[lug] StarOffice

metcalf at attglobal.net metcalf at attglobal.net
Mon Jun 26 07:43:19 MDT 2000

Thanks for a programmer's perspective.  I don't program and only have
conceptual knowledge of programming gleaned from talking with programmers
and what I've picked up from print sources.  I'm thankful that StarOffice is
achieving comparable levels of functionality to MS Office but with a much
smaller footprint.  And unlike MS Office I've never had StarOffice crash on
----- Original Message -----
From: "Michael Deck" <deckm at cleansoft.com>
To: <lug at lug.boulder.co.us>
Sent: Monday, June 26, 2000 7:32 AM
Subject: Re: [lug] StarOffice

At 07:18 AM 6/26/00 -0600, metcalf at attglobal.net wrote:
>I never used it at that early stage so the Age Of Bloat for WP occurred
>shortly after 1985.  I do have a copy of HomeWord II from Sierra, a nice
>word-processing program which fits on a 720 floppy.  I could copy it to a
>2.88 floppy and have plenty of room for files.  Bloatism seems
>absent from Linux when compared to Microsoft.  I'm fairly certain that some
>good programmers could both reduce the footprint of Microsoft products and
>increase their functionality but that doesn't seem to be on Gates' agenda.
>Of course, this simply gives another advantage to Linux.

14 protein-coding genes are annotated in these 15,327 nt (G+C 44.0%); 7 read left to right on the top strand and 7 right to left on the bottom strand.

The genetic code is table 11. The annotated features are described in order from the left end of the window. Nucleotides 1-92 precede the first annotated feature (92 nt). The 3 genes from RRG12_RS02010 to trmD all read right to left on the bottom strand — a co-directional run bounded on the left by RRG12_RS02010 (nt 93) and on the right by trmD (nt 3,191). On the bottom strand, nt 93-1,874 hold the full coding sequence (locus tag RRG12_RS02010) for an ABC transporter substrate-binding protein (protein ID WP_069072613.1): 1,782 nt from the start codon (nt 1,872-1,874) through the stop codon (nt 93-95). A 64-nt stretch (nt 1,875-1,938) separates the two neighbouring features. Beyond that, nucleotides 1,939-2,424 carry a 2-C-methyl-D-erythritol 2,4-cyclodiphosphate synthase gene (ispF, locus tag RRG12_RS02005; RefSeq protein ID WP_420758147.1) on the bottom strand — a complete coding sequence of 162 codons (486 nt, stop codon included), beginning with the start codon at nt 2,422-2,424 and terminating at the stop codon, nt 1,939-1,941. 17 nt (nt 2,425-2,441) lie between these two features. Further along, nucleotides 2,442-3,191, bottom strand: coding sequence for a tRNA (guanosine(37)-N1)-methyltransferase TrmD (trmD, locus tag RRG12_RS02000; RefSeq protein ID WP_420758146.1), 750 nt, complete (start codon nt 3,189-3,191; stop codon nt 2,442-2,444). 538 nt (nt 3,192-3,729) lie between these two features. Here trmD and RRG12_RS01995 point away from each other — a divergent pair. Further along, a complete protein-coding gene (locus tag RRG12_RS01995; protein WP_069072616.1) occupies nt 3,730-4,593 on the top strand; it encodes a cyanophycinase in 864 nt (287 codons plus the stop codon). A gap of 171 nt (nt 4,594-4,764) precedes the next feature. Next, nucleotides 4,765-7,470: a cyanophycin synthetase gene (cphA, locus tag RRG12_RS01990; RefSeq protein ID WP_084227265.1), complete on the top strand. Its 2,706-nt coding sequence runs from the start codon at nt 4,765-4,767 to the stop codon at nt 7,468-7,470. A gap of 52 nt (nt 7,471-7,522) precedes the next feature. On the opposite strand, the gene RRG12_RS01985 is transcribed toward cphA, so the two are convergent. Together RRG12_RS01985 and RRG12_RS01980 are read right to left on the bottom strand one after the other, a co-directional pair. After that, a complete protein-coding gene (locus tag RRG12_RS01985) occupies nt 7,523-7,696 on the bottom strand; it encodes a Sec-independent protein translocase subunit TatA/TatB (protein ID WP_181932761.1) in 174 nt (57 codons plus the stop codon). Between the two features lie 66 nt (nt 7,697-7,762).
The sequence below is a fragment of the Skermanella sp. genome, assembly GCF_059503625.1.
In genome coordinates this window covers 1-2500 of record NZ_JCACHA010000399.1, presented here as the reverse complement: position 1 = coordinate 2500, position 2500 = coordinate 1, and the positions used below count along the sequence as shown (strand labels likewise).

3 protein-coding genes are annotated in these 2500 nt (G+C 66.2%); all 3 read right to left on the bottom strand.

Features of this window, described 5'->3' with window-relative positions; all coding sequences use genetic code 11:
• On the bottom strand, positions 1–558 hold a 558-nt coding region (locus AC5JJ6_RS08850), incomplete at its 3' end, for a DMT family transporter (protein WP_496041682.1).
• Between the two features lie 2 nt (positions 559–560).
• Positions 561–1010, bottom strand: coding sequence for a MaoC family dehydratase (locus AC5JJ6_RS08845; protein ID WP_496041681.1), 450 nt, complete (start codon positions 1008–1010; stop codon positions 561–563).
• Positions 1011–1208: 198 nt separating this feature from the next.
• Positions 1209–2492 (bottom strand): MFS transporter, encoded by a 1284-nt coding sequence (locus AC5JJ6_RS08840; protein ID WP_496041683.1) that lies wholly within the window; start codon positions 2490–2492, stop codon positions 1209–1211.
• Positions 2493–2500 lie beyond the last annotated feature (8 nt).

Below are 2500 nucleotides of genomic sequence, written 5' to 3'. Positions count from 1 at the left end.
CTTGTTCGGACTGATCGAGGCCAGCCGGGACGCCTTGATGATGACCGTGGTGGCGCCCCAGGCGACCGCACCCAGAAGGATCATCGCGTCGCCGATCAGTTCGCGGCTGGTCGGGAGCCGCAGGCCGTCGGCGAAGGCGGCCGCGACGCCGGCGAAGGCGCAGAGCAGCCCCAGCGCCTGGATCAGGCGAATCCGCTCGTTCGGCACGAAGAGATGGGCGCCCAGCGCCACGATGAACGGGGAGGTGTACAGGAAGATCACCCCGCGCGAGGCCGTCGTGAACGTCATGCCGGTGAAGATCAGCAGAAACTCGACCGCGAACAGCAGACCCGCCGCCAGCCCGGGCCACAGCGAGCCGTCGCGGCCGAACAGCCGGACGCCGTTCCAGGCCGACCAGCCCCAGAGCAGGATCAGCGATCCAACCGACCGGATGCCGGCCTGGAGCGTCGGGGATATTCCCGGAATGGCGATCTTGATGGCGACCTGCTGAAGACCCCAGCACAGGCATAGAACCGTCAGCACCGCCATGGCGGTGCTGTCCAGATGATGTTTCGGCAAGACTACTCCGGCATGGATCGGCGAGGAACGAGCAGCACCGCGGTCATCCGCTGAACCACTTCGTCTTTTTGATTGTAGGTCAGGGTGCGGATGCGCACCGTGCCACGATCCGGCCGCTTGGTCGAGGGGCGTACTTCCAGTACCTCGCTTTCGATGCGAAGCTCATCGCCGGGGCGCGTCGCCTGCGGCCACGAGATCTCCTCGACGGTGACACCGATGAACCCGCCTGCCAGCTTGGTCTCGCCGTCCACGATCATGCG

Hmm, well as a relative Linux newbie but long-time programmer, I am inclined
to disagree somewhat. Although it's true that Unix concepts have encouraged
programmers to create small linkable components, if you want to do something
significant you still have to have a lot of software installed on your
machine. Look at the dependency chain for some RPM's some time. If you are
delivering to a programmer community, you can get away with assuming they'll
RTFM and keep trying to install all those dependencies until it all works
right. If you are delivering competitive shrink-wrap, you pretty much have
to build everything statically into the package because you can't make the
same assumptions about user capabilities and perseverance.

Also, a lot of bloat happens because shrink-wrap needs to account for the
greater variety of machines and users, too. How many different drivers did
we need to package with our products in 1985?  In 1985 you could identify a
few prospective user-groups and tailor your product and its installation to
them. Some products were for secretaries, some for programmers. You could
dictate (pretty much) what they had to have on the machine because there
weren't that many choices. Now (and this is IMHO in no small part due to
M$oft -- give credit where it is due) you've got everyone from professional
programmers to your great-granny banging out emails and faxes direct from
extremely capable and reasonably reliable word processors. The variety in
machines and users is immense, and results in a lot of bloat to keep the
product backward-compatible to all kinds of machines as well as
easily-installable on all other kinds. Star Office is trying to compete in a
different market now, and I'm not at all surprised it is bloating.


Michael Deck
Cleanroom Software Engineering, Inc.

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